Movie reviewers can be a jaded and cynical bunch, especially when it comes to Adam Sandler, family movies, or romantic comedies--which explains why so many of them came down a little hard on "Bedtime Stories." It's a Sandler film that rather sneakily combines the family movie and romantic comedy genres. Maybe a few of those grumpy critics were thinking that since this was a Happy Madison Production it would have a little more raunchiness and language than it does--which is zero. With its PG rating, "Bedtime Stories" is uncharacteristically wholesome for an Adam Sandler comedy, and not as laugh-out-loud. He even has to compete with a CGI guinea pig for laughs in this Adam Shankman ("Hairspray") directed picture. But apart from an ending that feels tacked-on rather than organic, "Bedtime Stories" is still a winning comedy that gives adults the romance and kids the laughs, making it one perfect family movie night feature.
It all begins with a voiceover by Marty Bronson (Jonathan Pryce), the proprietor of the Sunny Vista Motel who talks about what a fun place it was for his son, Skeeter (Adam Sandler, as an adult), though the boy's sister Wendy (Courteney Cox) was a little more sourpussed about their circumstances. Needless to say, Wendy grows up to be a serious-minded school principal who's losing her job because her school is being torn down, and Skeeter grows up to be the handyman at the Sunny Vista Nottingham Hotel, a gigantic luxury hotel that sprung up after bankrupt Marty sold out to developer Barry Nottingham (Richard Griffiths). The thing is, part of the deal--albeit verbal--was that Nottingham was supposed to turn the manager's job over to Skeeter once he was old enough, but of course that never happened. And the other thing of it is, the new land where Nottingham plans to build a mega-hotel is located (yep, it's not hard to guess) right smack dab where that school is. But aside from that predictability and the inevitable happy ending, the script from Matt Lopez ("The Wild," "Race to Witch Mountain") and Sandler good-luck charm Tim Herlihy ("Billy Madison," "Happy Gilmore," "The Wedding Singer," yadda yadda yadda) is really pretty believably slick--full of strong dialogue and amusing lines.
Wendy wants to go on a trip to scout out a new place to live, and she leaves the kids in the care of best-friend Jill (Keri Russell) during the day and asks her reluctant brother, who just dropped in to see what condition his condition was in, to take over during the evenings when Jill has another commitment. Much of the humor derives from the ways in which Skeeter's laid-back manner conflicts with his sister's orderly and utterly wholesome household. When, for example, he goes to read them a bedtime story, he pulls out books that have titles like "The Organic Squirrel Gets a Bike Helmet" and all but gags over the oppressive didacticism. Couldn't he just make up a story, the way his dad used to for him and Wendy? At first the kids are reluctant, but soon they begin to connect with their uncle through fantasies that are so thinly disguised even the two kids know they're based on Skeeter's own situation at the hotel--and of course we SEE the characters in these fantasies.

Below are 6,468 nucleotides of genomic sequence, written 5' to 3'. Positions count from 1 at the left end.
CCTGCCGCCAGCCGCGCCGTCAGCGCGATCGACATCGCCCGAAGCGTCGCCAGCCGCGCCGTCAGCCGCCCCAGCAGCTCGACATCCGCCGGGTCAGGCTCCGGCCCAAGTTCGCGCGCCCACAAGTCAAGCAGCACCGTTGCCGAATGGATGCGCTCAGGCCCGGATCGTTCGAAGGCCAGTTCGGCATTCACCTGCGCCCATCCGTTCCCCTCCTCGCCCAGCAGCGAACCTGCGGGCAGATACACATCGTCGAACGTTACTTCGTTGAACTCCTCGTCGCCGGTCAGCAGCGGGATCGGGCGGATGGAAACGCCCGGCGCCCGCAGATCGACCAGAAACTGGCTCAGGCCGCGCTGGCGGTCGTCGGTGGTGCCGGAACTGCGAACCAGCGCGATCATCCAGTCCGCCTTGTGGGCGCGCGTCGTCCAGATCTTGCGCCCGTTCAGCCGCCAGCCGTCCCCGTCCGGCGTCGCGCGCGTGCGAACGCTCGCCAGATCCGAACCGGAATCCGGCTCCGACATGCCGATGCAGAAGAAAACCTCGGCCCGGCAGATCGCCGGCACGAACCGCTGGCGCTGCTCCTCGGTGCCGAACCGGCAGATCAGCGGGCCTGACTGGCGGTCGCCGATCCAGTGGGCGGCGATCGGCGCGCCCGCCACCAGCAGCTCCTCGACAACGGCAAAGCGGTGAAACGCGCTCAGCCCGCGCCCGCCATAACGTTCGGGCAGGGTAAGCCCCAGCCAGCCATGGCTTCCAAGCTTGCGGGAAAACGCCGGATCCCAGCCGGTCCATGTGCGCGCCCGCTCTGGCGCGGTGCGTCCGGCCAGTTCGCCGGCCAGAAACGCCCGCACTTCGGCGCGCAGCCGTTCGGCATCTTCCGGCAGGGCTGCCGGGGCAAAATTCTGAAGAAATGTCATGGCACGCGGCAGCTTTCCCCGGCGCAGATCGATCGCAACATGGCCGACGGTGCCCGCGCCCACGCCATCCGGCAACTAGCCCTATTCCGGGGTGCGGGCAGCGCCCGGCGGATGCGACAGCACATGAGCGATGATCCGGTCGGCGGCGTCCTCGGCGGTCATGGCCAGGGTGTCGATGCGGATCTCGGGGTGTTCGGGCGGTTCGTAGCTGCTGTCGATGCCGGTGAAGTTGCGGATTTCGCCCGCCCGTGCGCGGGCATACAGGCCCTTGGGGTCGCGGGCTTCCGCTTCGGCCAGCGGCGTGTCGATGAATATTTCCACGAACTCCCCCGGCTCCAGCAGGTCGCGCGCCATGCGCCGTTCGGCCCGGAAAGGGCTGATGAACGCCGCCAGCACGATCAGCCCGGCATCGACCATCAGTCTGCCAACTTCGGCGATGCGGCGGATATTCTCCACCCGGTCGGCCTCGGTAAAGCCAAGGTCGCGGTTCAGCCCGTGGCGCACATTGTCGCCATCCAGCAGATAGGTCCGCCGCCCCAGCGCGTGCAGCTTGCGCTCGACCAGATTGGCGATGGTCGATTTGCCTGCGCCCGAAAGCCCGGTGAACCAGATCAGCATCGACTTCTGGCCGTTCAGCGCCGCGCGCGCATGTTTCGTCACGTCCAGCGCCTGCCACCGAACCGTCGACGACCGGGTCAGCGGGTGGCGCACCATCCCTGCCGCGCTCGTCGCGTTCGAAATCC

His first story deals with a "Mr. Underappreciated" who becomes Sir Fixalot in this courtly tale of a king and two "knights" who compete with their ideas to see who gets to run the whole show. Of course, that's exactly what's going on by day, with Sir Buttkiss really a Johnny-come-lately ladder-climber named Kendall (Guy Pearce) who was given the job of managing the new mega-hotel because he was dating Nottingham's daughter, Violet (Teresa Palmer). Nottingham apparently forgot all about his promise to give Skeeter a chance, but rather than sputter or stew, Skeeter just accepts his fate. But when the children help him tell the story and it involves raining gumballs at the end-a strange thing that really happens the next day--a plot is hatched and Skeeter is given the chance to present his own vision for the new hotel and perhaps get the nod to manage after all.